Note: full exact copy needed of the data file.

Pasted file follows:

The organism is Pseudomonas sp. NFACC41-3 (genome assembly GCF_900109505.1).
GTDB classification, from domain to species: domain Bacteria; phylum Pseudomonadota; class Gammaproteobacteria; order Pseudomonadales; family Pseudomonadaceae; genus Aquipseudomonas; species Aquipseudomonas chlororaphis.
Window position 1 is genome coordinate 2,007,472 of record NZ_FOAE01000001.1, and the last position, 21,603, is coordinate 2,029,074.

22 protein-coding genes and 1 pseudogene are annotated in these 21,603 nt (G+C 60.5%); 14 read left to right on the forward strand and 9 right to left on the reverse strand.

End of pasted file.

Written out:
The organism is Pseudomonas sp. NFACC41-3 (genome assembly GCF_900109505.1).
GTDB classification, from domain to species: domain Bacteria; phylum Pseudomonadota; class Gammaproteobacteria; order Pseudomonadales; family Pseudomonadaceae; genus Aquipseudomonas; species Aquipseudomonas chlororaphis.
Window position 1 is genome coordinate 2,007,472 of record NZ_FOAE01000001.1, and the last position, 21,603, is coordinate 2,029,074.

22 protein-coding genes and 1 pseudogene are annotated in these 21,603 nt (G+C 60.5%); 14 read left to right on the forward strand and 9 right to left on the reverse strand.